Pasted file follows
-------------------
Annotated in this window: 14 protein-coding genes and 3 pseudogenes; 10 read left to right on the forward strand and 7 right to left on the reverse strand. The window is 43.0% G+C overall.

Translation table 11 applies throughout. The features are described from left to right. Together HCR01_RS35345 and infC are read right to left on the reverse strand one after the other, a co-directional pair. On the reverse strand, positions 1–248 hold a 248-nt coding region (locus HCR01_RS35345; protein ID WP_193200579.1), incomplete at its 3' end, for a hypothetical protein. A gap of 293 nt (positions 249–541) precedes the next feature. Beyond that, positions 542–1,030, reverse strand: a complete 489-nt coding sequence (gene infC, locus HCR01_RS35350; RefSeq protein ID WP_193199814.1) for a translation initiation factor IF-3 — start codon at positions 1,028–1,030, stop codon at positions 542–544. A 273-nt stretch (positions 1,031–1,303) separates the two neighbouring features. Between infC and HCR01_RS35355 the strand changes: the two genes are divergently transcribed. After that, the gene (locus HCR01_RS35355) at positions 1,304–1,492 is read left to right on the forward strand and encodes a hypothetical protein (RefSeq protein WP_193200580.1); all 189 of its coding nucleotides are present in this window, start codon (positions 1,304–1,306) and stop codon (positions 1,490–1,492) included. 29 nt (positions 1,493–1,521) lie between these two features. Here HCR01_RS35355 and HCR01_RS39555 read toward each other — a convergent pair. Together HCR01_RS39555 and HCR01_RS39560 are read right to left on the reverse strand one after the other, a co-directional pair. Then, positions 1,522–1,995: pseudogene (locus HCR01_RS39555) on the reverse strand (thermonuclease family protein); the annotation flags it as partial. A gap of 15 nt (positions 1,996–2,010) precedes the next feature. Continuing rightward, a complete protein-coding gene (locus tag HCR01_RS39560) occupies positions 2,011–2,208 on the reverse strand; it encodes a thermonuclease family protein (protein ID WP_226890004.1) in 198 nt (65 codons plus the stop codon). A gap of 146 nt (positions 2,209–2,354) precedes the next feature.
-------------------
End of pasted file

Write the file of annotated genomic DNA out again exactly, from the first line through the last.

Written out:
Annotated in this window: 14 protein-coding genes and 3 pseudogenes; 10 read left to right on the forward strand and 7 right to left on the reverse strand. The window is 43.0% G+C overall.

Translation table 11 applies throughout. The features are described from left to right. Together HCR01_RS35345 and infC are read right to left on the reverse strand one after the other, a co-directional pair. On the reverse strand, positions 1–248 hold a 248-nt coding region (locus HCR01_RS35345; protein ID WP_193200579.1), incomplete at its 3' end, for a hypothetical protein. A gap of 293 nt (positions 249–541) precedes the next feature. Beyond that, positions 542–1,030, reverse strand: a complete 489-nt coding sequence (gene infC, locus HCR01_RS35350; RefSeq protein ID WP_193199814.1) for a translation initiation factor IF-3 — start codon at positions 1,028–1,030, stop codon at positions 542–544. A 273-nt stretch (positions 1,031–1,303) separates the two neighbouring features. Between infC and HCR01_RS35355 the strand changes: the two genes are divergently transcribed. After that, the gene (locus HCR01_RS35355) at positions 1,304–1,492 is read left to right on the forward strand and encodes a hypothetical protein (RefSeq protein WP_193200580.1); all 189 of its coding nucleotides are present in this window, start codon (positions 1,304–1,306) and stop codon (positions 1,490–1,492) included. 29 nt (positions 1,493–1,521) lie between these two features. Here HCR01_RS35355 and HCR01_RS39555 read toward each other — a convergent pair. Together HCR01_RS39555 and HCR01_RS39560 are read right to left on the reverse strand one after the other, a co-directional pair. Then, positions 1,522–1,995: pseudogene (locus HCR01_RS39555) on the reverse strand (thermonuclease family protein); the annotation flags it as partial. A gap of 15 nt (positions 1,996–2,010) precedes the next feature. Continuing rightward, a complete protein-coding gene (locus tag HCR01_RS39560) occupies positions 2,011–2,208 on the reverse strand; it encodes a thermonuclease family protein (protein ID WP_226890004.1) in 198 nt (65 codons plus the stop codon). A gap of 146 nt (positions 2,209–2,354) precedes the next feature.